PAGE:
Almost directly in the center of Oklahoma lies a somewhat hidden treasure: Oklahoma City. With a population of 638,367 as of 2016, it ranks as the 27th largest city in the U.S., according to data from the U.S. Census Bureau.
Up from a population of 582,110 in 2010, more people are discovering the secret of Oklahoma City – often shortened to simply “OKC” – and for good reason. Why? Here are just a few of the positives people find in OKC.
It’s not called “The Big Friendly” for nothing. Oklahoma City applied to have this nickname trademarked in 2007 because officials thought it reflected the spirit of the city so well, The Oklahoman reported.
“I really like to think of that ‘Big Friendly’ as an opportunity our fathers might want to look at – is Oklahoma City a friendly city?” said Centennial Commission Director Blake Wade. “And I think absolutely it is.”
Local hotel general manager John Williams explained it excellently when he suggested a visiting chef, Andrew Black, to ask residents for directions to OKC’s Bricktown, The Oklahoman reported.
“Six of 10 people won’t just give you directions, but they’ll also offer to lead you to Bricktown themselves,” Williams told Black. The chef found that William’s advice was spot-on. Many helpful people even recommended places to eat dinner and gave suggestions for favorite local businesses.
It’d be safe to assume that Black didn’t just learn about OKC residents’ friendliness by taking Williams’ dare, but also discovered the many fun things to do in Bricktown. This area, a revitalized formerly abandoned warehouse district, is filled with entertainment, shopping and a plethora of tasty food. The Bricktown Canal, meandering down the center of the district, is a local favorite, according to TripSavvy. If boat rides aren’t your thing, you can take a tour of the area on a horse-drawn carriage ride. Some favorite shops include Bass Pro Shop and The Painted Door, which features specialty gifts and novelty items.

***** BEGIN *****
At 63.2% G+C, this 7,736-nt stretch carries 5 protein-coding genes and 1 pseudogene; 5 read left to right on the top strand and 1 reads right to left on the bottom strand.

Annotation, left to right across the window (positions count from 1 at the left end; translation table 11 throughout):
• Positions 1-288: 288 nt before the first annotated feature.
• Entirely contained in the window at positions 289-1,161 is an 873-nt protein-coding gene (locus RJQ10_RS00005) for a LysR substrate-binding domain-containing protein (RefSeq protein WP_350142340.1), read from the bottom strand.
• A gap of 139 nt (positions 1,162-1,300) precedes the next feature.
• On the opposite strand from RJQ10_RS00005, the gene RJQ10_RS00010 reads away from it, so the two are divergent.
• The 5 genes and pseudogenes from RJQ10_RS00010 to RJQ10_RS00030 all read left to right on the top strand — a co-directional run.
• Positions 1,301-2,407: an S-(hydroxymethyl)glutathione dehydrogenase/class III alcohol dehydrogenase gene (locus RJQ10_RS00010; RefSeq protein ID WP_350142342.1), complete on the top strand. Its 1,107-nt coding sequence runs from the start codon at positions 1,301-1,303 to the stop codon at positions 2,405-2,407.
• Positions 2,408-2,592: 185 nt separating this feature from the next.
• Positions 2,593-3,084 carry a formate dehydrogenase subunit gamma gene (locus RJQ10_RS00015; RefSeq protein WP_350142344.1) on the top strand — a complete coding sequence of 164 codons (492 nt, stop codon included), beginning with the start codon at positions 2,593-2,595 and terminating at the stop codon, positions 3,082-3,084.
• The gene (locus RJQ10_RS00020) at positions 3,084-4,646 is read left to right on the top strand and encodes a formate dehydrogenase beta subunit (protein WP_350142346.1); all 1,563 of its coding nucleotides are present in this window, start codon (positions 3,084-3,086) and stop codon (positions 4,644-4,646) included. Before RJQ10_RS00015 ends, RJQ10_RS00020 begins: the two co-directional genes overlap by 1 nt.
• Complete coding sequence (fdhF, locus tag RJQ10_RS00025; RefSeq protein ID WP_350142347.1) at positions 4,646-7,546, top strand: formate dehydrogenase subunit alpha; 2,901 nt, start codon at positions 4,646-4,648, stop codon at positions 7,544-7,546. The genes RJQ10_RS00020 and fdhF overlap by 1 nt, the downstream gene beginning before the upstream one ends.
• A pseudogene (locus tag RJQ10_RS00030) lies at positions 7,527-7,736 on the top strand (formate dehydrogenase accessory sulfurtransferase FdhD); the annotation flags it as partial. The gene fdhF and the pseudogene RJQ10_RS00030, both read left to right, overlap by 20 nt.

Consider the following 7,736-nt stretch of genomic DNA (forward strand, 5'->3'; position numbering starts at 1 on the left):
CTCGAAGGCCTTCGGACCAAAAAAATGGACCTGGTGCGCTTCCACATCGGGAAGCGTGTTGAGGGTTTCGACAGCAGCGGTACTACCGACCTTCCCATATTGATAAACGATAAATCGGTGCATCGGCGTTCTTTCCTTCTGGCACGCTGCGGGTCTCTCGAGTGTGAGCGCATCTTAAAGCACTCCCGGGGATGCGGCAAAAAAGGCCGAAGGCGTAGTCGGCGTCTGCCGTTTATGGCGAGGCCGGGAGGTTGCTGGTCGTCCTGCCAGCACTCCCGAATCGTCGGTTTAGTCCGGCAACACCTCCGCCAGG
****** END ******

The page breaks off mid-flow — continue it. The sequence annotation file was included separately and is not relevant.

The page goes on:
It comes as a surprise to many who’ve never visited the city, but OKC is actually full of culture. From the National Cowboy & Western Heritage Museum to the Oklahoma Hall of Fame, there’s plenty to see and learn in Oklahoma City. At the Hall of Fame, you’ll learn that many famous people got their starts in the Sooner State, including aviation innovator Wiley Post, BMX biker Mat Hoffman and singer Reba McEntire. Speaking of the state’s musical history, take a trip to OKC’s American Banjo Museum; you’ll learn about the surprisingly extensive history of the banjo, starting in Africa and evolving through bluegrass, jazz and other musical movements.
When choosing a place to live, it’s important to find a locale with an affordable cost of living and a strong job market. Entrepreneurs seeking out the best place to plant their roots need look no farther than OKC. The cost of doing business in OKC is close to 5 percent below the national average, and taxes are relatively low, too, according to CNBC. Further, small-business owners with 90 or fewer employees can receive 5 percent cash back on payroll for as many as seven years if they move to or expand in Oklahoma.
There are a plethora of career choices in the Sooner State, U.S. News & World Report pointed out. Some areas with plenty of opportunities include aviation, health care and energy. OKC’s neighbor, Midwest City, is home to Tinker Air Force Base, with more than 26,000 military and civilian employees.
Whether you’re new to OKC or you’ve been happily living in “The Big Friendly” for years, you may one day need somewhere to house some of your things. If you’re looking for personal storage units in Oklahoma City, you’re in luck. SecurCare Self Storage has 17 convenient storage locations in the OKC area.